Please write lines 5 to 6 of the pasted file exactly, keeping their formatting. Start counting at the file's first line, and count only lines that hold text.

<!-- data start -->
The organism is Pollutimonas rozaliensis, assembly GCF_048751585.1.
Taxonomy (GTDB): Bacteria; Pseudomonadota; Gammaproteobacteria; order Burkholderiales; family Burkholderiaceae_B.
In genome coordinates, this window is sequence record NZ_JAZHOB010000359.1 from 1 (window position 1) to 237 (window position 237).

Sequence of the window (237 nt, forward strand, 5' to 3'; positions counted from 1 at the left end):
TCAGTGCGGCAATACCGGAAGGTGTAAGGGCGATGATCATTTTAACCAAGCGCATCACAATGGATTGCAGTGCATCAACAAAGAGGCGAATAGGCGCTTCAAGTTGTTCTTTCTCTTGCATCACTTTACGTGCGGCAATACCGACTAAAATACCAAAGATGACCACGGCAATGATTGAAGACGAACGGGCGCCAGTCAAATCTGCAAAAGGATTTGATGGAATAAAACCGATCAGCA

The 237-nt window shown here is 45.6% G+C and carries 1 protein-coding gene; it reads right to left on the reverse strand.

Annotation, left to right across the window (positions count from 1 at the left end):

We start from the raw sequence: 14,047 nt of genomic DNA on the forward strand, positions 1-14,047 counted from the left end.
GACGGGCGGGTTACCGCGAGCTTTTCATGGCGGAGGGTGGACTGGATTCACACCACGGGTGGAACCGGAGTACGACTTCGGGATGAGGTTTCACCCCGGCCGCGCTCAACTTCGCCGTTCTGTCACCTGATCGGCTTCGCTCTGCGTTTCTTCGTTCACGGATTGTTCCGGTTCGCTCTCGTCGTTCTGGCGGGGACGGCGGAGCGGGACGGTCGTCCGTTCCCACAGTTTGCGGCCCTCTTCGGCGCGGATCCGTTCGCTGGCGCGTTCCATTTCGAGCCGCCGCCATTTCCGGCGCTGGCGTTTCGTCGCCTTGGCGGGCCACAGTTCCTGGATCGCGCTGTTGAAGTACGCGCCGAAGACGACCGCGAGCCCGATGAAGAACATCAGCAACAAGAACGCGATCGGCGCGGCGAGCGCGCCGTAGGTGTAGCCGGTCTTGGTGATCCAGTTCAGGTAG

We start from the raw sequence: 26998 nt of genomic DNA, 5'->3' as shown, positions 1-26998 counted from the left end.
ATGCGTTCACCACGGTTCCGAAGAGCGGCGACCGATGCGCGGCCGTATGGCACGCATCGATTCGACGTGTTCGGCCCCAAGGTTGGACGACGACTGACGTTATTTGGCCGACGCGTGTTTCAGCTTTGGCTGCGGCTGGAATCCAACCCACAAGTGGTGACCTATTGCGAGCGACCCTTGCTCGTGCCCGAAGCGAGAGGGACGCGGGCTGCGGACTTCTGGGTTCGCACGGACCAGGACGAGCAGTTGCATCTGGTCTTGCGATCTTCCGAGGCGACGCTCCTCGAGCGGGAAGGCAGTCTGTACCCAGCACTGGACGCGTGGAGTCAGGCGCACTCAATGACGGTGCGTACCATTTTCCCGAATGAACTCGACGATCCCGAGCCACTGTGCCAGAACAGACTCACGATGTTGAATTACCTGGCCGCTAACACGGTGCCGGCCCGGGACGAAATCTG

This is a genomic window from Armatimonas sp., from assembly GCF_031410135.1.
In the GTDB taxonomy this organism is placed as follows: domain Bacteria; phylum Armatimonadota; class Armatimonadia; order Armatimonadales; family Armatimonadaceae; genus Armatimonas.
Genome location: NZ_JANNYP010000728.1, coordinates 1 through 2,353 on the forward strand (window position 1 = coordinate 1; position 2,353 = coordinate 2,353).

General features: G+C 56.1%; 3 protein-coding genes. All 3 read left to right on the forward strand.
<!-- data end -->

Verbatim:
TCAGTGCGGCAATACCGGAAGGTGTAAGGGCGATGATCATTTTAACCAAGCGCATCACAATGGATTGCAGTGCATCAACAAAGAGGCGAATAGGCGCTTCAAGTTGTTCTTTCTCTTGCATCACTTTACGTGCGGCAATACCGACTAAAATACCAAAGATGACCACGGCAATGATTGAAGACGAACGGGCGCCAGTCAAATCTGCAAAAGGATTTGATGGAATAAAACCGATCAGCA

The 237-nt window shown here is 45.6% G+C and carries 1 protein-coding gene; it reads right to left on the reverse strand.